It is Easter Monday, and we remain in Easter, so a bit of Hilaire Belloc (b. 1870- d. 1953) might be in order; hence, here follows two small celebratory poems by Hilaire Belloc:
Sonnet Upon God, The Wine Giver
Thought Man made wine, I think God made it, too;
God making all things, made Man made good wine.
He taught him how the little tendrils twine.
About the stakes of labor close and true.
Then next, with intimate prophetic laughter,
He taught the Man, in His own image blest,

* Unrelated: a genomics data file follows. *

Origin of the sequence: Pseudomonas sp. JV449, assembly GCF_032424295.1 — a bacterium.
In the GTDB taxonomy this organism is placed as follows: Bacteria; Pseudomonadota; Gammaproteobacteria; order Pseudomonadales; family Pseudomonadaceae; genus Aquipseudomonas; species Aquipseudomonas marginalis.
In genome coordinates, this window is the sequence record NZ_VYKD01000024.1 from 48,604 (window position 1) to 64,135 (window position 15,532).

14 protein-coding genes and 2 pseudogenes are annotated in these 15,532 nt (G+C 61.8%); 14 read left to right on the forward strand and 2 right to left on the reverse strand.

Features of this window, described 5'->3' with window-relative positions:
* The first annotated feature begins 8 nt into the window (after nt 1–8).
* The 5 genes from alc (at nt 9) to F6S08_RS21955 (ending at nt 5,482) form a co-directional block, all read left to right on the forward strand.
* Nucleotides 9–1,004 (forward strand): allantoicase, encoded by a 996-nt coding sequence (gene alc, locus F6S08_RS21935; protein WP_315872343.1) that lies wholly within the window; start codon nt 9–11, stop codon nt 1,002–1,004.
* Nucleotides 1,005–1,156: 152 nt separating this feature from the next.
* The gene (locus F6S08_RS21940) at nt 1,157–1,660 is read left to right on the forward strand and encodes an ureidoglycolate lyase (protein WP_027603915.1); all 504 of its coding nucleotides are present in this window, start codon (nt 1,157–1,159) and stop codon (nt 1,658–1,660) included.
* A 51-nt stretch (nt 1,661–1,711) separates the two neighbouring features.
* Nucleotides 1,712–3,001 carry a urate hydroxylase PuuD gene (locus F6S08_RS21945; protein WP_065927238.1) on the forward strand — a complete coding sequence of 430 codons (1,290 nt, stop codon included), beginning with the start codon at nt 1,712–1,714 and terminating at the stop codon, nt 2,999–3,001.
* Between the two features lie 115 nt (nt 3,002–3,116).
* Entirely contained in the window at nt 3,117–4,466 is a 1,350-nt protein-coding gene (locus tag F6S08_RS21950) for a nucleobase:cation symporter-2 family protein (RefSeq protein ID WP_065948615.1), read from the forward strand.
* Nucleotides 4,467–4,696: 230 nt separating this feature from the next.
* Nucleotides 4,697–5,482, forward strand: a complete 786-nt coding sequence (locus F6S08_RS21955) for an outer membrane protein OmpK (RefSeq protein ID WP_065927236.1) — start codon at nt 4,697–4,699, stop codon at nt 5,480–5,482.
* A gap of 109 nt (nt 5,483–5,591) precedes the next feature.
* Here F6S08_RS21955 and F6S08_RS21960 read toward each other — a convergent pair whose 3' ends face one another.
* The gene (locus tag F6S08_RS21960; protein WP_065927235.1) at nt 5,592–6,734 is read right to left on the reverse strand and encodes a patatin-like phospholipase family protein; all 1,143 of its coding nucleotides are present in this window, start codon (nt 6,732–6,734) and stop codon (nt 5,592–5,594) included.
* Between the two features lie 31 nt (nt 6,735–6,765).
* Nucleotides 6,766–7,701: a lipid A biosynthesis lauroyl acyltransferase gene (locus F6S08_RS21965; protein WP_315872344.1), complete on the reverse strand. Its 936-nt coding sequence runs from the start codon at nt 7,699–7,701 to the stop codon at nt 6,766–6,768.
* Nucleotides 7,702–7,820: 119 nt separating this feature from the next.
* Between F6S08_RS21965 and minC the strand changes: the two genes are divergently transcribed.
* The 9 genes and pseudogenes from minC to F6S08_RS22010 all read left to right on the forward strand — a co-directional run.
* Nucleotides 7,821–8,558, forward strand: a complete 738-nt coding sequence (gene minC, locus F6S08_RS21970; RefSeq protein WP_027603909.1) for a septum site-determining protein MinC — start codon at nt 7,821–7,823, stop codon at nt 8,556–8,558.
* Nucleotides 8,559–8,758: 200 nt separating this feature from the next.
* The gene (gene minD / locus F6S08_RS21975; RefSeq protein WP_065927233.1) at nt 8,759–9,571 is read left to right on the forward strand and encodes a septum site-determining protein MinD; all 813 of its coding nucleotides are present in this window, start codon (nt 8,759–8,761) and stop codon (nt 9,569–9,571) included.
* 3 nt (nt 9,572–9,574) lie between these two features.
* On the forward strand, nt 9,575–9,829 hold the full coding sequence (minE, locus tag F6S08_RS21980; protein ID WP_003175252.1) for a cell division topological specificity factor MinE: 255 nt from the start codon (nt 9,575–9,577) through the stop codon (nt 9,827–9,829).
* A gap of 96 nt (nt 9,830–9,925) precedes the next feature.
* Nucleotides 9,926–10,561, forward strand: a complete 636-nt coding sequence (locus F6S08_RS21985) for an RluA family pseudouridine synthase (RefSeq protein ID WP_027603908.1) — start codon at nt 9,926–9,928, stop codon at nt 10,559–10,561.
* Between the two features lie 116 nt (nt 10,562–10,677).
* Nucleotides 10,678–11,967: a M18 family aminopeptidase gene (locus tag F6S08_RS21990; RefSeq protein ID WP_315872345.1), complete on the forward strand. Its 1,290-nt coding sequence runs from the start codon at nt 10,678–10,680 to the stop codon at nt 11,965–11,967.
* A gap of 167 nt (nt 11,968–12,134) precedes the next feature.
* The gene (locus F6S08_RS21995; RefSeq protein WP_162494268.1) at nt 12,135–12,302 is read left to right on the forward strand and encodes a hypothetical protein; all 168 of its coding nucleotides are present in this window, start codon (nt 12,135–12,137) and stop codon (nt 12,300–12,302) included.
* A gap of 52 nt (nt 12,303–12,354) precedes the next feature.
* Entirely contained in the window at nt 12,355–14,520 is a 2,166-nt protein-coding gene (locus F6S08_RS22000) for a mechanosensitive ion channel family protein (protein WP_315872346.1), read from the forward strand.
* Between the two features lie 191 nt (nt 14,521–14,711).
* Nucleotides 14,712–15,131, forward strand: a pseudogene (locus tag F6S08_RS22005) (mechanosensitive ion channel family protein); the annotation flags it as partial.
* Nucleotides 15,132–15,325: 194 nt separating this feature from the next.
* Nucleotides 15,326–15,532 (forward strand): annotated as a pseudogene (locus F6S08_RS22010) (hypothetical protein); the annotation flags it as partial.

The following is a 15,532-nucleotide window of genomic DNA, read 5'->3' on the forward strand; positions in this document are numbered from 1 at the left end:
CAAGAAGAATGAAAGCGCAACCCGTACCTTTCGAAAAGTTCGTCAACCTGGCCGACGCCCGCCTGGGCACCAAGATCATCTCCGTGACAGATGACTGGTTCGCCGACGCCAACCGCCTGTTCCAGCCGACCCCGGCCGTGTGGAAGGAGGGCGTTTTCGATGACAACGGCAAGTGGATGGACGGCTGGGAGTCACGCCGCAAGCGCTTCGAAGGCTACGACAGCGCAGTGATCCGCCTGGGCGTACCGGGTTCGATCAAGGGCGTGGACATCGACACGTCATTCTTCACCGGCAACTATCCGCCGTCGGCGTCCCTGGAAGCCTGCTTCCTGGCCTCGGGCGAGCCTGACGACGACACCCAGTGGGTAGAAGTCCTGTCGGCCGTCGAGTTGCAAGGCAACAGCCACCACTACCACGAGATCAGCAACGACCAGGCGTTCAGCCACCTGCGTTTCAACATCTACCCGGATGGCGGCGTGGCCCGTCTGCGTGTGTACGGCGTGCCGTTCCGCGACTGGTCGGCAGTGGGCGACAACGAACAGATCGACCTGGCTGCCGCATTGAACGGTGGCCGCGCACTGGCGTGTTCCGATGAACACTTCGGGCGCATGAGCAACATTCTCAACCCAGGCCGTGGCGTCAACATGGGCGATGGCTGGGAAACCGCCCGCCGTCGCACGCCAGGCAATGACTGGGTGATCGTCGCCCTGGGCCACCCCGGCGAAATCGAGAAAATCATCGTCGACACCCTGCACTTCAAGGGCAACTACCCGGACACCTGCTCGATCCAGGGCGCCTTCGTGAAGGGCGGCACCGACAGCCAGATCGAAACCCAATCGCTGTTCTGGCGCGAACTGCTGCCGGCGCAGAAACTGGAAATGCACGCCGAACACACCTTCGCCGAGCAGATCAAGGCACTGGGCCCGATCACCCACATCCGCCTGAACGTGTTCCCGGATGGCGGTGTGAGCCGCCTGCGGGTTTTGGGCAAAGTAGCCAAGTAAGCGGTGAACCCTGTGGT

To pluck and wagon and to–all the rest!
To tread the grape and work his vintage after.
So did God make us, making good wine makers;
So did He order us to rule the field
And now by God are we not only bakers;
But winners also sacraments to yield;
Yet most of all strong lovers, Praised be God!
Who taught us how the wine-press should be trod!
And, in another poem Belloc wrote:
Wherever the Catholic sun doth shine,
There’s always laughter and good red wine.
At least I’ve always found it so.
May your Easter celebrations continue.
Christ is risen, Alleluia!
~Image: Hilaire Belloc.